EARLIER: NSW Rural Fire Service crews were kept busy with several fires that broke out in the Pilliga Nature Reserve on Thursday.
A large firefighting aircraft was sent to drop retardant at the site, and an air base was set up at Dubbo airport with members of the Orana Aviation Support Group helping reload retardant for the large air tanker that worked on the fires.
The fires, which were near Coonabarabran, were believed to have been sparked by lightning.
By Thursday afternoon the Newell Highway was closed in both directions between the Oxley Highway and Kamilaroi Highway due to a bushfire at Dandry, north of Coonabarabran.
It came after 50 Rural Fire Service (RFS) firefighters battled a blaze that broke out south of Dubbo on Wednesday.
Orana RFS team leader Superintendent Lyndon Wieland said crews responded to reports of a fire on Days Road, near the Newell Highway, 28km south of Dubbo about 6pm .
"When they arrived they found some scrubby country well alight so access proved very difficult at first," he said.
"There were about 50 people on the ground and they managed to have it contained by about 12.30am (Thursday)."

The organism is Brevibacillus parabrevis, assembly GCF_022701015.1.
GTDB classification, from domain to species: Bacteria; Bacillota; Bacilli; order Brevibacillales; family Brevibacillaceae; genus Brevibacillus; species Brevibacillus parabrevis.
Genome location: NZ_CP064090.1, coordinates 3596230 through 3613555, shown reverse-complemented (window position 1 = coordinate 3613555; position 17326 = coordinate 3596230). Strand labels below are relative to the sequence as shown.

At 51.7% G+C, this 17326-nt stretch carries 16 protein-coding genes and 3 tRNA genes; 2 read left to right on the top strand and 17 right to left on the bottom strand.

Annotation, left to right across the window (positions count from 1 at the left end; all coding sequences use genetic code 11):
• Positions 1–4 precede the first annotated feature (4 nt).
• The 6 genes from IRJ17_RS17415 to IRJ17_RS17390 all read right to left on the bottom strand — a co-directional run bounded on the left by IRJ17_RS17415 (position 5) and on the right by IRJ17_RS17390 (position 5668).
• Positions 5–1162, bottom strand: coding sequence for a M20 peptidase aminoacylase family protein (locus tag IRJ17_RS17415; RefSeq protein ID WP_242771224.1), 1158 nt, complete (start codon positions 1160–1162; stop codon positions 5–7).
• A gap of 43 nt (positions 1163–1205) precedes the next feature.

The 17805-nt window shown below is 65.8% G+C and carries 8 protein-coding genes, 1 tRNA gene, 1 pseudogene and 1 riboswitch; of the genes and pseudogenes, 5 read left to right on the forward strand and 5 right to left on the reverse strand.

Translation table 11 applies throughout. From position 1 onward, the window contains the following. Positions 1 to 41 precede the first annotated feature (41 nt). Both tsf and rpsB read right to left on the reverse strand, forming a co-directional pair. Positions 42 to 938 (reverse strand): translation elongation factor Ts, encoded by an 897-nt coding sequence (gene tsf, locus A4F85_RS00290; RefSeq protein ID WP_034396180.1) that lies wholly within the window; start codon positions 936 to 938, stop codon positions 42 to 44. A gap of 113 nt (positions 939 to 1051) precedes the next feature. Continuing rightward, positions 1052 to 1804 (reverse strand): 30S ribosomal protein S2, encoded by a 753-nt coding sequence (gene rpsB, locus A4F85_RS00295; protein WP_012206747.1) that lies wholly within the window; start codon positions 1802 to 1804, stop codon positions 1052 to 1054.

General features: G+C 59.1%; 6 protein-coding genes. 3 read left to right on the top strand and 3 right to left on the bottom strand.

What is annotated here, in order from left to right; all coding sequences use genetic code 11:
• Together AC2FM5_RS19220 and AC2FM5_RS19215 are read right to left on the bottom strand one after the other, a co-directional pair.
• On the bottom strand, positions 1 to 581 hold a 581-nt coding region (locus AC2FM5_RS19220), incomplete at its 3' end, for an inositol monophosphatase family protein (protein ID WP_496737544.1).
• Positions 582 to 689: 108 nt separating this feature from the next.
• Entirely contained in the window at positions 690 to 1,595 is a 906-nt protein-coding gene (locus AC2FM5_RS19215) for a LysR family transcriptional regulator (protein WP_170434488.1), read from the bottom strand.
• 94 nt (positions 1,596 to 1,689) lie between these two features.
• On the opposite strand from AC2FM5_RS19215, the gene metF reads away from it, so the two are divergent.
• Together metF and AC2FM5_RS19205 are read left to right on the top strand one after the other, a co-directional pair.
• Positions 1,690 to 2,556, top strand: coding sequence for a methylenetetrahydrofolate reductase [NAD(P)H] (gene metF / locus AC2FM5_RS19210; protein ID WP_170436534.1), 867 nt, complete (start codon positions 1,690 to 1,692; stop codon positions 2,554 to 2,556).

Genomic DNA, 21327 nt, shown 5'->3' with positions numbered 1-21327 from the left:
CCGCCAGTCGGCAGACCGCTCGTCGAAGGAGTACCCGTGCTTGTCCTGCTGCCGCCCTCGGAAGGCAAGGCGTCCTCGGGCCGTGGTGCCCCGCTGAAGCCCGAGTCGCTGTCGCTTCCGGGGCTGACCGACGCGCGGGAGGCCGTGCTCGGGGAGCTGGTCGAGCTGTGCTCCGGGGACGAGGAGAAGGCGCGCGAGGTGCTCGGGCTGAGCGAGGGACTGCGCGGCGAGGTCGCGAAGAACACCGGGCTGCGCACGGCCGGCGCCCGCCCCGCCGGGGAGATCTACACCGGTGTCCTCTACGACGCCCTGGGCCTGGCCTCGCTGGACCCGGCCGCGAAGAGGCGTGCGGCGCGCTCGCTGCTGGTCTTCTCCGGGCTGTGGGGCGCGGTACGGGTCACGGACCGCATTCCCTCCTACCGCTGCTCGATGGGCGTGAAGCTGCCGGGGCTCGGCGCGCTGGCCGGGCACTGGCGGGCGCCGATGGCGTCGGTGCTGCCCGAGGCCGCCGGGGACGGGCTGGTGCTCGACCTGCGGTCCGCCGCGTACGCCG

Two fixed-wing water bombers and a bulldozer were also used to fight the fire.
On Thursday morning, a helicopter was also deployed to drop water on hotspots in the centre of the fireground that crews were not able to access because of the danger posed by falling trees, Superintendent Wieland said.
Fencing in the area that was mostly private property was destroyed but there were no reports of any other infrastructure being damaged, nor were there any reports of injury.
"At one stage an adjoining property came under threat but we were able to stop that," Superintendent Wieland said.
He said while the cause of the fire was yet to be confirmed, there was no evidence to suggest it was deliberately lit. The fire burnt out about 15 hectares.
While the outside temperatures were high in the region on Wednesday afternoon, there was at least one meteorological factor the firefighters had going for them, according to Superintendent Wieland.
"It was about 42 degrees, but the winds were only gusting about 20km/h.
"We were lucky, that's not too bad.
"If we had the winds we had the day before that fire would still be running."